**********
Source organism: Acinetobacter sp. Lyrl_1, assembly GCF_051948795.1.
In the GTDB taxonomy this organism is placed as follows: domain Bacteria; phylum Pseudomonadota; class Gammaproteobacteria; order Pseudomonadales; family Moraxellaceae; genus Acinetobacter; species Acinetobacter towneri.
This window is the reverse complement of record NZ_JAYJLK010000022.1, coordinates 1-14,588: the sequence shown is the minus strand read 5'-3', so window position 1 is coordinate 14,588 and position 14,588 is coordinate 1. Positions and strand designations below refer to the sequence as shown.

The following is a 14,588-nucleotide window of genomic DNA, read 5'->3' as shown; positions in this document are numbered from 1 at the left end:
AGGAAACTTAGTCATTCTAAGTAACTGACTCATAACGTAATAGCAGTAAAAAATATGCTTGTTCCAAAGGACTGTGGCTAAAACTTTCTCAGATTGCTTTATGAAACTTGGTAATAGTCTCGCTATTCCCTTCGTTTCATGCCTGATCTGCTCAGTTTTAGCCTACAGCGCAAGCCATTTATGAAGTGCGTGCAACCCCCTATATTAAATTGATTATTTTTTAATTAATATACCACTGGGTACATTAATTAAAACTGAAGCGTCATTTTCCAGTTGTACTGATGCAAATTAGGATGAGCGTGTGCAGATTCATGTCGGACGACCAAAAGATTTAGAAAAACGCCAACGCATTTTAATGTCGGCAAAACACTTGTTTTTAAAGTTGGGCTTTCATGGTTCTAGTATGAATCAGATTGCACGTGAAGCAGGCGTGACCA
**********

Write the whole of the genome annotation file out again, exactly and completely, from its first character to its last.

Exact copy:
Source organism: Acinetobacter sp. Lyrl_1, assembly GCF_051948795.1.
In the GTDB taxonomy this organism is placed as follows: domain Bacteria; phylum Pseudomonadota; class Gammaproteobacteria; order Pseudomonadales; family Moraxellaceae; genus Acinetobacter; species Acinetobacter towneri.
This window is the reverse complement of record NZ_JAYJLK010000022.1, coordinates 1-14,588: the sequence shown is the minus strand read 5'-3', so window position 1 is coordinate 14,588 and position 14,588 is coordinate 1. Positions and strand designations below refer to the sequence as shown.

The following is a 14,588-nucleotide window of genomic DNA, read 5'->3' as shown; positions in this document are numbered from 1 at the left end:
AGGAAACTTAGTCATTCTAAGTAACTGACTCATAACGTAATAGCAGTAAAAAATATGCTTGTTCCAAAGGACTGTGGCTAAAACTTTCTCAGATTGCTTTATGAAACTTGGTAATAGTCTCGCTATTCCCTTCGTTTCATGCCTGATCTGCTCAGTTTTAGCCTACAGCGCAAGCCATTTATGAAGTGCGTGCAACCCCCTATATTAAATTGATTATTTTTTAATTAATATACCACTGGGTACATTAATTAAAACTGAAGCGTCATTTTCCAGTTGTACTGATGCAAATTAGGATGAGCGTGTGCAGATTCATGTCGGACGACCAAAAGATTTAGAAAAACGCCAACGCATTTTAATGTCGGCAAAACACTTGTTTTTAAAGTTGGGCTTTCATGGTTCTAGTATGAATCAGATTGCACGTGAAGCAGGCGTGACCA